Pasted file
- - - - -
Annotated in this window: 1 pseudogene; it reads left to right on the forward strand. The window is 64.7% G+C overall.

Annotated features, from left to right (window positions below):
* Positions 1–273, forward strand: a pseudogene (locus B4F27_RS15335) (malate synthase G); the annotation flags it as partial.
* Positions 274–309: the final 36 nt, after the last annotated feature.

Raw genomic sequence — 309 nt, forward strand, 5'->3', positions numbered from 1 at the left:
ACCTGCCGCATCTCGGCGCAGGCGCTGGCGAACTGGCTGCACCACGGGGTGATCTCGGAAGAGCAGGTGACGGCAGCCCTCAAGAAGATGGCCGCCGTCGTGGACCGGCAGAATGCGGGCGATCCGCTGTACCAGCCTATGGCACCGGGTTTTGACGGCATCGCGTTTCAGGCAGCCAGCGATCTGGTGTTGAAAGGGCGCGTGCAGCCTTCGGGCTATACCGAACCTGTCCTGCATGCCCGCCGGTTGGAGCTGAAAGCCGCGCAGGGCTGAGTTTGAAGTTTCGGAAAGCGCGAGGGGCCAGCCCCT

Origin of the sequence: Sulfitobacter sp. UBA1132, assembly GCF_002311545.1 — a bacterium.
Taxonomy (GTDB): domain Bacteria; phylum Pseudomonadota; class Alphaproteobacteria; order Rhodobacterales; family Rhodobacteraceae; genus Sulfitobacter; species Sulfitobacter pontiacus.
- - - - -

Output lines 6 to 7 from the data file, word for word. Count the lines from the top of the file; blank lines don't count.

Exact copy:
ACCTGCCGCATCTCGGCGCAGGCGCTGGCGAACTGGCTGCACCACGGGGTGATCTCGGAAGAGCAGGTGACGGCAGCCCTCAAGAAGATGGCCGCCGTCGTGGACCGGCAGAATGCGGGCGATCCGCTGTACCAGCCTATGGCACCGGGTTTTGACGGCATCGCGTTTCAGGCAGCCAGCGATCTGGTGTTGAAAGGGCGCGTGCAGCCTTCGGGCTATACCGAACCTGTCCTGCATGCCCGCCGGTTGGAGCTGAAAGCCGCGCAGGGCTGAGTTTGAAGTTTCGGAAAGCGCGAGGGGCCAGCCCCT

Origin of the sequence: Sulfitobacter sp. UBA1132, assembly GCF_002311545.1 — a bacterium.